We've Got Chicks!

Our broody hen's eggs are finally hatching! She's sitting on, I think, 13 or 14 of them, and they ought to all hatch by the morning. Here are the first two hatched chicks from a couple of hours ago:

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This is a historic moment for our little farm; it's the first time we've been able to help reproduce life (aside from the vegetables that are currently growing, and they're growing alright).

Our Trek To Mr. Smith's House

Mr. Smith has been a real blessing to us since we've moved in. He's shredded our field, plowed our garden, and he's given us plenty of homesteading advice. The other day while Brandi was out walking he said, "Come on by sometime and we'll pick y'all a mess of potatoes from my garden." So we took him up on the offer last night ...

On our way out to his place. He lives about a mile away from us.
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Arriving.
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Showing the monkeys how to pick potatoes.
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Going at it.
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Part of the haul. We ended getting probably twice that amount along with some onions and squash.
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Daniel: "I'm driving a tractor!"
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Bird eggs in one of his fields.
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Picking wild berries on the way home.
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Our berry-stained hands.
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Tonight

We went on an excursion tonight to our neighbor's place about a mile down the road from us. He's a retired fellow with a nice three-acre homestead. He was kind enough to let us dig in his garden a bit and the kids pulled out probably five pounds of potatoes plus a few onions and a bunch of squash. When we got home Brandi boiled the potatoes and cooked up some onion and squash along with a banana pepper and bell pepper that we pulled out of our garden this morning. To that recipe we added some polish sausage from the grass-fed beef we've been buying. What a meal! We savored every bite.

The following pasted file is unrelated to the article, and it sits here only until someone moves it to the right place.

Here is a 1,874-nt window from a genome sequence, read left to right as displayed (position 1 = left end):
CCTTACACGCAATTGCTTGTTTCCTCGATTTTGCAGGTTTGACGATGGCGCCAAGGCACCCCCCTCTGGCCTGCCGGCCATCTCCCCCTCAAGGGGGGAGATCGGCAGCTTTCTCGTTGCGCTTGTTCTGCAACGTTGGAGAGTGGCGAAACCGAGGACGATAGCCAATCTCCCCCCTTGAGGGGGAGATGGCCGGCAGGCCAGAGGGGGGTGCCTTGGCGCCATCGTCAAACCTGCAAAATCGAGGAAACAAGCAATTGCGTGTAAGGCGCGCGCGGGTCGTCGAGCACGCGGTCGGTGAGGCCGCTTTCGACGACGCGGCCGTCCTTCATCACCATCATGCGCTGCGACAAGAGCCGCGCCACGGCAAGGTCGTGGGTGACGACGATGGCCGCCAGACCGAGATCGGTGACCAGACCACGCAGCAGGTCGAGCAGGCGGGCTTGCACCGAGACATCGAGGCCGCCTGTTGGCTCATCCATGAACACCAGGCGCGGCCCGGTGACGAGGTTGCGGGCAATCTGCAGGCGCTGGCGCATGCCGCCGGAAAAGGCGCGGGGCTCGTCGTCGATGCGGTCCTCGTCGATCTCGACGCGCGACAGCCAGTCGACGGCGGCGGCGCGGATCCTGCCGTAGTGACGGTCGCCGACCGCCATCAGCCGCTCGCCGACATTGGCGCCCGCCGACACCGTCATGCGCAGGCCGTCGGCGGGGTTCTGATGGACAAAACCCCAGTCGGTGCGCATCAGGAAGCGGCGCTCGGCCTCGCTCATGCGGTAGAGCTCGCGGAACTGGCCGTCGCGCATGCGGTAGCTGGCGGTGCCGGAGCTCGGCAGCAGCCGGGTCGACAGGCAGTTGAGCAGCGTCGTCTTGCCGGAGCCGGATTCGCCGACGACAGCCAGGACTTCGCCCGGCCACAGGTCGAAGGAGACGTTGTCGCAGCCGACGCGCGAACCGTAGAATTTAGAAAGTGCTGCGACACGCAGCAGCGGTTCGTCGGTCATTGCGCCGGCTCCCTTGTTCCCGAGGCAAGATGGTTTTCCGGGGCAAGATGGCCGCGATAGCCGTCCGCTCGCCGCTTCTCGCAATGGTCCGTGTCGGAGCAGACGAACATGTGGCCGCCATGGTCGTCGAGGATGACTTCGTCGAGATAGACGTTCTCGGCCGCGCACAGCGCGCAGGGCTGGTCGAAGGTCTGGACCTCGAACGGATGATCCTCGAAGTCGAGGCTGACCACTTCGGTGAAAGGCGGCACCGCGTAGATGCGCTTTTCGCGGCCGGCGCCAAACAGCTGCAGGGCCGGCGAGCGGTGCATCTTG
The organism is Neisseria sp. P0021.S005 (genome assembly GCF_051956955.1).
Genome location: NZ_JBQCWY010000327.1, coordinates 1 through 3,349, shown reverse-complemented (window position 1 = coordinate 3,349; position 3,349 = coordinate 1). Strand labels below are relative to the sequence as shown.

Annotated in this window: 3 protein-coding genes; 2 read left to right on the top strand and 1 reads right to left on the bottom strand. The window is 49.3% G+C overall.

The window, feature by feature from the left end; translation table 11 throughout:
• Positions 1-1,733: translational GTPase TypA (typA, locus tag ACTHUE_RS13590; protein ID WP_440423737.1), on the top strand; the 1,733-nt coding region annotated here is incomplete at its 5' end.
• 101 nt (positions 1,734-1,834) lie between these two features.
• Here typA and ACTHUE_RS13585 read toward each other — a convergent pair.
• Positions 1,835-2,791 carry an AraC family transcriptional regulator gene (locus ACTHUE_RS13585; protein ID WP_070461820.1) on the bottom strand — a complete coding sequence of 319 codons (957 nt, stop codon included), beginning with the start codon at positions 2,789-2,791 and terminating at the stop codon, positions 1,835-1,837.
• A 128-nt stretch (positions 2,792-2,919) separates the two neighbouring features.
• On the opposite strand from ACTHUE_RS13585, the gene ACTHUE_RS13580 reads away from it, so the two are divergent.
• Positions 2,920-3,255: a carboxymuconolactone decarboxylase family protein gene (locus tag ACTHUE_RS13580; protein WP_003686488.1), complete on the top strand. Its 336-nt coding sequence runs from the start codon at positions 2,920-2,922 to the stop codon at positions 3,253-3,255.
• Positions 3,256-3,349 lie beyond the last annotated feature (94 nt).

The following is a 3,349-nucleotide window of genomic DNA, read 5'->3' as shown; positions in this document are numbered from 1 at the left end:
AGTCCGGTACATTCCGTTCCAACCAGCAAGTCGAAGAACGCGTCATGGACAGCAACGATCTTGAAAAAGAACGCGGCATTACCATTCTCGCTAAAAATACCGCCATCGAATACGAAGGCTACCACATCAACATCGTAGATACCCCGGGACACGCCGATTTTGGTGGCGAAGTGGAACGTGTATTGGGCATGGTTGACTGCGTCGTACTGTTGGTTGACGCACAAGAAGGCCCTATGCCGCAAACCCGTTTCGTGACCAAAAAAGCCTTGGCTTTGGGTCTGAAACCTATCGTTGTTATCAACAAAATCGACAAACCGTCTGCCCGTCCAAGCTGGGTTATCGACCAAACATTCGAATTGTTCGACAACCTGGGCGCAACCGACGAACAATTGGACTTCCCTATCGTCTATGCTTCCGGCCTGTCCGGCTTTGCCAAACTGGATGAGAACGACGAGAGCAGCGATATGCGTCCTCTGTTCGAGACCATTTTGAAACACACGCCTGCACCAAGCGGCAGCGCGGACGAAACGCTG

Oh, I almost forgot to mention that the kids got to ride (and steer) a 1946 John Deere tractor while they were there. They loved it. I'll try and post some photos tomorrow or Monday.

Berry Abby

The kids picked some wild berries while they were out on a walk ...

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What's Up Around Here

- Our dog Bouncer got fixed today. He's a little puny right now, but I'm sure he'll perk up.

- Abigail saw a snake in our chicken coop. The way she described it, it must have been as big as an anaconda.

- We got a dozen more meat bird chicks last Saturday. They'll be ready to slaughter in early July.

- Our hens (one duck and one chicken) are still sitting on eggs. By mid-to-late next week we should be seeing some chickens hatch, and ducks should follow about two weeks after that.